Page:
Thursday, April 10, 2014

Training Tip: Dogs & Doorbells -- How to Manage the Madness

Cross-posting an article by Robin Bennett that appeared in Your Dog's Friend's recent e-newsletter.

Robin Bennett is a Certified Professional Dog Trainer (CPDT-KA) and an author and consultant for pet care facilities on the subjects of dog daycare, training and off-leash dog play. Check out her blog for other training tips.

Dogs & Doorbells: How to Manage the Madness

Dogs and doorbells. They go together like…well usually like oil and water. The doorbell rings, the dog goes wild. Sound familiar? The heightened excitement as the dog races to the door, the barking which escalates in pitch with each step of the dog, the pushing and pulling to get your dog out of the way so you can answer the door, and the frantic conversation you have while simultaneously trying to prevent your dog from squeezing through the open door to run outside. And if you actually have to let the person in the house, this situation is even more chaotic! How can you manage the madness that happens when the doorbell rings?

Here’s one thing that has worked at my house: Teach your dog to go someplace else when the doorbell rings.

When my kids were younger, I didn’t want them opening the door with the dogs nearby. I was worried my dogs would race outside, or that they would scare another child coming over for a play date. So, I taught my dogs to run to the basement, rather than the front door, when the doorbell rang.

Dogs are not hardwired to know what a doorbell means. It is through their daily life with their family that they learn the association between the doorbell and the front door. Instead, why not just teach your dog that great things happen in another room when the doorbell rings?

Dogs are masters of learning associations. The leash means a walk. The opening of a cupboard means they get a treat. Picking up the food bowl means dinner is on its way. You can make a similar association with the doorbell. For my dog, the doorbell meant it was time to search for food in the basement!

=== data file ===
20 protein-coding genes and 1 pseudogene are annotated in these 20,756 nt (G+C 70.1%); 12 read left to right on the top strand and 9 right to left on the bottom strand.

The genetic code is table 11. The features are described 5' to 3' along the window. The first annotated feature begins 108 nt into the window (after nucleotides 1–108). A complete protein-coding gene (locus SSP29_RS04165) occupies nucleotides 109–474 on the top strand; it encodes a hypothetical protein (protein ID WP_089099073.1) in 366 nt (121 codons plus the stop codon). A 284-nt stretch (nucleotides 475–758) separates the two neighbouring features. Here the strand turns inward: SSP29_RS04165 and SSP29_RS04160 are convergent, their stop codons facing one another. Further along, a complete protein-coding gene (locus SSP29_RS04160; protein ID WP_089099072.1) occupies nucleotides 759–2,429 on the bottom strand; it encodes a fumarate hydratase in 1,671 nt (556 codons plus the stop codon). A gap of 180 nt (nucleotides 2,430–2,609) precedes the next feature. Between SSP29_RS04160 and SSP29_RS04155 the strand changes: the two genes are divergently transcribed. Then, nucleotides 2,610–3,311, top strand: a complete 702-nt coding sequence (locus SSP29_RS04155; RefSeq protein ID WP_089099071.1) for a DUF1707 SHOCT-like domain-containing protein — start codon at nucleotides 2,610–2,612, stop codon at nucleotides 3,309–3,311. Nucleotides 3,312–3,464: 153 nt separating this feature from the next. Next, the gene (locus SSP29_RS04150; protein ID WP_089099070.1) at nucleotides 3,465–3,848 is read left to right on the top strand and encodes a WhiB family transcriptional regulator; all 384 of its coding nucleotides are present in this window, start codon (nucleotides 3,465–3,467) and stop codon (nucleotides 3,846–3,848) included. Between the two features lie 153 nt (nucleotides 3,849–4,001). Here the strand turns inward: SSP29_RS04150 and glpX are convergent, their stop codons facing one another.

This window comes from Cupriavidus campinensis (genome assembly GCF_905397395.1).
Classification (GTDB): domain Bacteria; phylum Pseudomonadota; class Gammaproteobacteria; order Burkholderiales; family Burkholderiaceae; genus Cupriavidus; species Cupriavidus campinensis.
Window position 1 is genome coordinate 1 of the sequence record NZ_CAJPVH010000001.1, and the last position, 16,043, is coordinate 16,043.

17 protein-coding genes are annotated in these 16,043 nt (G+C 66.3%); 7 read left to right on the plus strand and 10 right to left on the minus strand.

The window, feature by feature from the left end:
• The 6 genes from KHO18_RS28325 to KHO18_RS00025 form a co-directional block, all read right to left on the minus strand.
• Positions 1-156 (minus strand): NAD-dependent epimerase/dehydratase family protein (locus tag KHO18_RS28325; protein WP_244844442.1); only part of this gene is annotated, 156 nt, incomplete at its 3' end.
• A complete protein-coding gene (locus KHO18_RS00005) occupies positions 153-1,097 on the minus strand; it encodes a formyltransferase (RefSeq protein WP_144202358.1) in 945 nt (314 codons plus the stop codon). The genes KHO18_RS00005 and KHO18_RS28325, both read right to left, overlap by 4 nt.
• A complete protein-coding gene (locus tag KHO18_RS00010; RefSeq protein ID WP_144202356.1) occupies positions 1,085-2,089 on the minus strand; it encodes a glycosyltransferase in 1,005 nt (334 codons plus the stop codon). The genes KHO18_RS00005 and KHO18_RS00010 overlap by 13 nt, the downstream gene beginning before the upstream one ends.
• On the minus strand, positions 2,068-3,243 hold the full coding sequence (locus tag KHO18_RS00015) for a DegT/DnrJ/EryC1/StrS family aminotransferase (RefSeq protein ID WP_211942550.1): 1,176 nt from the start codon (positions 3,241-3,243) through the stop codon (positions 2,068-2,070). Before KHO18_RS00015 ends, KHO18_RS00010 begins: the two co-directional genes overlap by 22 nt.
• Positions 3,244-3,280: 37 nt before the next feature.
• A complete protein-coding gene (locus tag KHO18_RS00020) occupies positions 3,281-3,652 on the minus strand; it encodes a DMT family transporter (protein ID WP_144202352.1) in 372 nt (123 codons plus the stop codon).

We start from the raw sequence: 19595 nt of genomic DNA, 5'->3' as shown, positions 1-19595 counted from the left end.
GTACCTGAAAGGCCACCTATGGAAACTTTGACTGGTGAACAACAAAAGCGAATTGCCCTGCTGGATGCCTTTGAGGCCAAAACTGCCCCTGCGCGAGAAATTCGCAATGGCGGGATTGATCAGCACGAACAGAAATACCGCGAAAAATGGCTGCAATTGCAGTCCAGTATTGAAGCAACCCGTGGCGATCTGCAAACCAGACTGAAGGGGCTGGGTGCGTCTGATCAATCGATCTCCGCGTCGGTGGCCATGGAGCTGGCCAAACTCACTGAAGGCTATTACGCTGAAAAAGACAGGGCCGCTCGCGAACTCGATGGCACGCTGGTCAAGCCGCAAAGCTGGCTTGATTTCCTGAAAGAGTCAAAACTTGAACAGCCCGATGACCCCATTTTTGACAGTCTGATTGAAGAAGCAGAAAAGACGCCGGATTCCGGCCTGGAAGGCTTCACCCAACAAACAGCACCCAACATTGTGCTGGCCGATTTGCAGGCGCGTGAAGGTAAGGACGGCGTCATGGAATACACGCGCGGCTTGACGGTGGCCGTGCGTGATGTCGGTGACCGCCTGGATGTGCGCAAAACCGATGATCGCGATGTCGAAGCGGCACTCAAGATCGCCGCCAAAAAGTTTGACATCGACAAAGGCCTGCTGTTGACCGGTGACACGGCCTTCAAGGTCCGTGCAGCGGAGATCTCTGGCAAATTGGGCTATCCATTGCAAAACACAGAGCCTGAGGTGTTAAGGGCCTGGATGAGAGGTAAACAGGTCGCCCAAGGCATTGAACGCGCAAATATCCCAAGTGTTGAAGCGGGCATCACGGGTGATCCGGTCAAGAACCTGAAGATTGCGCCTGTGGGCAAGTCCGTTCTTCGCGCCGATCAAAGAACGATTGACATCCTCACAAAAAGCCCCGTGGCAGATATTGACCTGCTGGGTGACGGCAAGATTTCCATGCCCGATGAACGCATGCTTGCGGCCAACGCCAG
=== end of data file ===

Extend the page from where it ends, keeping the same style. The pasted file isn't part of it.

To teach this simple association follow these five steps:
  1. Have someone ring the doorbell.
  2. Pick up some very tasty treats (the smellier the better) and show them to your dog.
  3. Toss the treats in the basement (or any other room).
  4. Shut the door when your dog goes to search for the treats.
  5. Answer the front door.
With practice, your dog will soon learn the doorbell means treats show up in another room and will run to that location willingly. Eventually, my dogs would run downstairs to the basement when the doorbell rang even without treats being thrown down the stairs. This allowed me (or my kids) to shut the door to the basement and safely open the front door. Rather than fighting the dog at the front door, the dog is now in a completely different room and safely behind a closed door. Simple…and easy enough that a child can do it!

For more of Robin Bennett's blogs, go to

1 comment:

  1. What a great idea! Thanks for the tips on "how to do it." Really need this info.